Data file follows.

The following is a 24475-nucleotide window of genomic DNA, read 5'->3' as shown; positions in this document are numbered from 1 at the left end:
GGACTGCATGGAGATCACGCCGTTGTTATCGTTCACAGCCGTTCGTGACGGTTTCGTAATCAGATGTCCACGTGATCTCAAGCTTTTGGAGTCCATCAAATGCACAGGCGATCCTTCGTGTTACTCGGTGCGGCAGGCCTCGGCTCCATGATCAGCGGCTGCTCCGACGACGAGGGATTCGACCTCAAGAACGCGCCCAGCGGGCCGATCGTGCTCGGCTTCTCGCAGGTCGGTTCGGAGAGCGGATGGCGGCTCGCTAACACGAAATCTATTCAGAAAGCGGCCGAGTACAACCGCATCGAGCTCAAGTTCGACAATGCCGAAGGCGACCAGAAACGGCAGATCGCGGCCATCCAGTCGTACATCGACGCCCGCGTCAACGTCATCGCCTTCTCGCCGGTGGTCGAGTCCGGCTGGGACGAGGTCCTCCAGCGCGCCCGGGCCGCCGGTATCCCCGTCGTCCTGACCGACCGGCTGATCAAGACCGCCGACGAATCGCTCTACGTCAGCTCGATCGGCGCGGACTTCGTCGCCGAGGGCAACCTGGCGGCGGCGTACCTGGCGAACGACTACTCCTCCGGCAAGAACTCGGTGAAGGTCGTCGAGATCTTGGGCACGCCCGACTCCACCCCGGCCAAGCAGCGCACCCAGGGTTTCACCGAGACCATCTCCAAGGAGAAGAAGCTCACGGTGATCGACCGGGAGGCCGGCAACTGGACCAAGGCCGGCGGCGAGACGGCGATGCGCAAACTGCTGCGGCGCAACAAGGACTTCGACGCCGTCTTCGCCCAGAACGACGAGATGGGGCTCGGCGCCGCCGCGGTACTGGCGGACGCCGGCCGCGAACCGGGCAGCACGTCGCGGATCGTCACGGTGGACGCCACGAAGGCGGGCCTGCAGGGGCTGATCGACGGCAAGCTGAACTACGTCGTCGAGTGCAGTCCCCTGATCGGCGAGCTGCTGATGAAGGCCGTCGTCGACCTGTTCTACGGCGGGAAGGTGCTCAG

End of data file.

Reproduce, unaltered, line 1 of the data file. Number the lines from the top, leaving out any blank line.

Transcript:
The following is a 24475-nucleotide window of genomic DNA, read 5'->3' as shown; positions in this document are numbered from 1 at the left end: